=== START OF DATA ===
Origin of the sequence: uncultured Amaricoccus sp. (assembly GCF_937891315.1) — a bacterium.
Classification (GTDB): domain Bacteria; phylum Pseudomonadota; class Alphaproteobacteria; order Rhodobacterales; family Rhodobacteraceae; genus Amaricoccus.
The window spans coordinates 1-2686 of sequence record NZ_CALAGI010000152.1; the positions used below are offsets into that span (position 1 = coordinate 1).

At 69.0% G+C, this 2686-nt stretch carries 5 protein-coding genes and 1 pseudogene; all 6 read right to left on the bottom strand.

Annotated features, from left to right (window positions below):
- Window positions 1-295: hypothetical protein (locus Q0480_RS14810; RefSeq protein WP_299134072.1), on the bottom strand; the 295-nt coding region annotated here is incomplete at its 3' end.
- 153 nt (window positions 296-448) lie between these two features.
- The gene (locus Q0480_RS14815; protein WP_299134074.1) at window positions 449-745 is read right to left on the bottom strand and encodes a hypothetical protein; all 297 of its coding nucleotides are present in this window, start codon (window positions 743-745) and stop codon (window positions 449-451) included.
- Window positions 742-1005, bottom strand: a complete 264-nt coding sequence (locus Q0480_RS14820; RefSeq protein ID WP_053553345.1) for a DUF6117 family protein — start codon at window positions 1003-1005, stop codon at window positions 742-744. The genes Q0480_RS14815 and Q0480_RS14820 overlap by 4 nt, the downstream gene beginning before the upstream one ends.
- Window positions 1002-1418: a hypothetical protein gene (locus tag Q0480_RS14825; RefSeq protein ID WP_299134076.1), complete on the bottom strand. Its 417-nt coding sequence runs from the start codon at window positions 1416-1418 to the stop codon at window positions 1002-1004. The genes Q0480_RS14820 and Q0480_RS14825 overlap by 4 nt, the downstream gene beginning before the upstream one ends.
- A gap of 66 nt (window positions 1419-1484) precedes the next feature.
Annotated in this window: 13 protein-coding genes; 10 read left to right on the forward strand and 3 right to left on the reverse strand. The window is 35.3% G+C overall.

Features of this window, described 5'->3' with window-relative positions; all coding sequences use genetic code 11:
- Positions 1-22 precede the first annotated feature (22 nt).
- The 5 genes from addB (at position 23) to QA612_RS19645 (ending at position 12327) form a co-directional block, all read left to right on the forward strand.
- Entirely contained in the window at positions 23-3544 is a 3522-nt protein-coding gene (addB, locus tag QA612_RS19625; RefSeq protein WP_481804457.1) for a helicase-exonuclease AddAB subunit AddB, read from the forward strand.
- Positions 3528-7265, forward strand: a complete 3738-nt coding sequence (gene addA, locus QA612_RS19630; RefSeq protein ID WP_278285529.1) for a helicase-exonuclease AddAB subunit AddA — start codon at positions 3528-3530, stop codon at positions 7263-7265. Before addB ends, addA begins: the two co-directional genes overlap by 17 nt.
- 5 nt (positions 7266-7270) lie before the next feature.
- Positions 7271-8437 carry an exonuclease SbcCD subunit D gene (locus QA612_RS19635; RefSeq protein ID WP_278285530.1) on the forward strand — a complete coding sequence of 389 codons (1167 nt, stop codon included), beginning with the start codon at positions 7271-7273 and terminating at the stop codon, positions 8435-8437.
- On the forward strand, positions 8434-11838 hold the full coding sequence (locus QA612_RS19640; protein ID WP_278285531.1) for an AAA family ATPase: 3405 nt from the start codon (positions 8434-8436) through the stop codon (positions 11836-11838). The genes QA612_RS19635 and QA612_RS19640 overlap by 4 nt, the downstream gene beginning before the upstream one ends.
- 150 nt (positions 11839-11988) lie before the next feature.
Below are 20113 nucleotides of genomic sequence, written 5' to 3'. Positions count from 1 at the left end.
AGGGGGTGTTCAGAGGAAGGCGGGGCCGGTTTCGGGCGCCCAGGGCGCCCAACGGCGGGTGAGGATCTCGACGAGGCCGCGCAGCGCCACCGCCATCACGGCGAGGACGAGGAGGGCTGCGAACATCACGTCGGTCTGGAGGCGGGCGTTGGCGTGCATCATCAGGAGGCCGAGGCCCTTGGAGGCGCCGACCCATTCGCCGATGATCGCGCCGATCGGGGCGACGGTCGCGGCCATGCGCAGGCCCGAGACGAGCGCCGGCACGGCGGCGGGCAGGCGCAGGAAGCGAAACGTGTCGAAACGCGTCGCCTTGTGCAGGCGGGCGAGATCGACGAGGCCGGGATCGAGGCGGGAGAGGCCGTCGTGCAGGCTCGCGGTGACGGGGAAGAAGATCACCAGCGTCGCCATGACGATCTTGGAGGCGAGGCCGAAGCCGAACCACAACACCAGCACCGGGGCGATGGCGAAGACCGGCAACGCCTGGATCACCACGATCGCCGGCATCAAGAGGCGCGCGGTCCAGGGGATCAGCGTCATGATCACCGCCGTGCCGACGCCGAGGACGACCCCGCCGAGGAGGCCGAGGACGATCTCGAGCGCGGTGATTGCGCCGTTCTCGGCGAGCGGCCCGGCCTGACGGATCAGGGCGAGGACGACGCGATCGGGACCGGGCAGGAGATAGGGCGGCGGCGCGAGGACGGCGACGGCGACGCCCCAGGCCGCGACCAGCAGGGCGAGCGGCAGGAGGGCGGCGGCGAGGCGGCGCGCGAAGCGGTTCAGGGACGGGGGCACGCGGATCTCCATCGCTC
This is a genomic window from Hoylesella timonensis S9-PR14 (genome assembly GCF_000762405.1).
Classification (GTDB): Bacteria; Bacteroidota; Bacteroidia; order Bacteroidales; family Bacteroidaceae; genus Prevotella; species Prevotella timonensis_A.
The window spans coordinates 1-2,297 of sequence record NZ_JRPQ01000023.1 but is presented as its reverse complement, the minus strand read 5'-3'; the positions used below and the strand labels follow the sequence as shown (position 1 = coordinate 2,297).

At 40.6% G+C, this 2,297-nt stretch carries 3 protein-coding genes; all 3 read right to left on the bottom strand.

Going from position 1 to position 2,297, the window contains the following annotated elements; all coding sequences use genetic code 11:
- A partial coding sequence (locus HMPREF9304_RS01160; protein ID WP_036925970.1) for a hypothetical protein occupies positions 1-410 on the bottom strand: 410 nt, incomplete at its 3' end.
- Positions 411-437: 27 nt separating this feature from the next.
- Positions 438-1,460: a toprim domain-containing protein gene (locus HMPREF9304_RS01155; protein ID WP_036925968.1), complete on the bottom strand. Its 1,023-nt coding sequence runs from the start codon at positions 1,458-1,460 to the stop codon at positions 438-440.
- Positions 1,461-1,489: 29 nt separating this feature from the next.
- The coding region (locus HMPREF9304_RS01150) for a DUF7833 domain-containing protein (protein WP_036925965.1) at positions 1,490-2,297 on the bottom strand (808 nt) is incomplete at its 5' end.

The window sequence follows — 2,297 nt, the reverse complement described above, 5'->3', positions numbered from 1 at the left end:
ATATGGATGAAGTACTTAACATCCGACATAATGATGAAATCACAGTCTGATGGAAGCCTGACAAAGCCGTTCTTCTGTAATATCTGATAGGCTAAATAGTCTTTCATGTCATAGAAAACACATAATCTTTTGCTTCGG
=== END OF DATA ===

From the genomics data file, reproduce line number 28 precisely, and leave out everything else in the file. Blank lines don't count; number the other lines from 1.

Going from position 1 to position 2,297, the window contains the following annotated elements; all coding sequences use genetic code 11: